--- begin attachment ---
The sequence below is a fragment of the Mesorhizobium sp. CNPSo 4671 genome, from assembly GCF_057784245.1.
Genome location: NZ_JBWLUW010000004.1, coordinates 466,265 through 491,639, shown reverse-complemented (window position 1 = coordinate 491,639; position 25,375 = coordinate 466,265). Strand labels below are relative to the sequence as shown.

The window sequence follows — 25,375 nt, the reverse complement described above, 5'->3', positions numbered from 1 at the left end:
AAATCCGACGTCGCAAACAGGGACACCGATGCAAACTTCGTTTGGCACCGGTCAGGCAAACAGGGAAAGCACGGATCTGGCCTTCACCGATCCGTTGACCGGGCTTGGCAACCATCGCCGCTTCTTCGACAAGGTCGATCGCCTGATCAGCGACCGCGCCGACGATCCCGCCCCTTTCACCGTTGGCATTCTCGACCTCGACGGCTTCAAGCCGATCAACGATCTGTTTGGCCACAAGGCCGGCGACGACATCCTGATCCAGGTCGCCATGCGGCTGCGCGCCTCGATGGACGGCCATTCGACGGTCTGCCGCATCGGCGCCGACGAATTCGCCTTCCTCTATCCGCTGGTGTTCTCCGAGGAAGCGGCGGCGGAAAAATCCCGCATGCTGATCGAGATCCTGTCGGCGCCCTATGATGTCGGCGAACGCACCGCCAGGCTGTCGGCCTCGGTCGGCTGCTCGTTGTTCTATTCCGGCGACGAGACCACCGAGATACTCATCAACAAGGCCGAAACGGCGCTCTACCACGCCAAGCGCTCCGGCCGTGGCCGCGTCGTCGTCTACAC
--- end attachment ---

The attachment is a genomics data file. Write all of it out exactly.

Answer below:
The sequence below is a fragment of the Mesorhizobium sp. CNPSo 4671 genome, from assembly GCF_057784245.1.
Genome location: NZ_JBWLUW010000004.1, coordinates 466,265 through 491,639, shown reverse-complemented (window position 1 = coordinate 491,639; position 25,375 = coordinate 466,265). Strand labels below are relative to the sequence as shown.

The window sequence follows — 25,375 nt, the reverse complement described above, 5'->3', positions numbered from 1 at the left end:
AAATCCGACGTCGCAAACAGGGACACCGATGCAAACTTCGTTTGGCACCGGTCAGGCAAACAGGGAAAGCACGGATCTGGCCTTCACCGATCCGTTGACCGGGCTTGGCAACCATCGCCGCTTCTTCGACAAGGTCGATCGCCTGATCAGCGACCGCGCCGACGATCCCGCCCCTTTCACCGTTGGCATTCTCGACCTCGACGGCTTCAAGCCGATCAACGATCTGTTTGGCCACAAGGCCGGCGACGACATCCTGATCCAGGTCGCCATGCGGCTGCGCGCCTCGATGGACGGCCATTCGACGGTCTGCCGCATCGGCGCCGACGAATTCGCCTTCCTCTATCCGCTGGTGTTCTCCGAGGAAGCGGCGGCGGAAAAATCCCGCATGCTGATCGAGATCCTGTCGGCGCCCTATGATGTCGGCGAACGCACCGCCAGGCTGTCGGCCTCGGTCGGCTGCTCGTTGTTCTATTCCGGCGACGAGACCACCGAGATACTCATCAACAAGGCCGAAACGGCGCTCTACCACGCCAAGCGCTCCGGCCGTGGCCGCGTCGTCGTCTACAC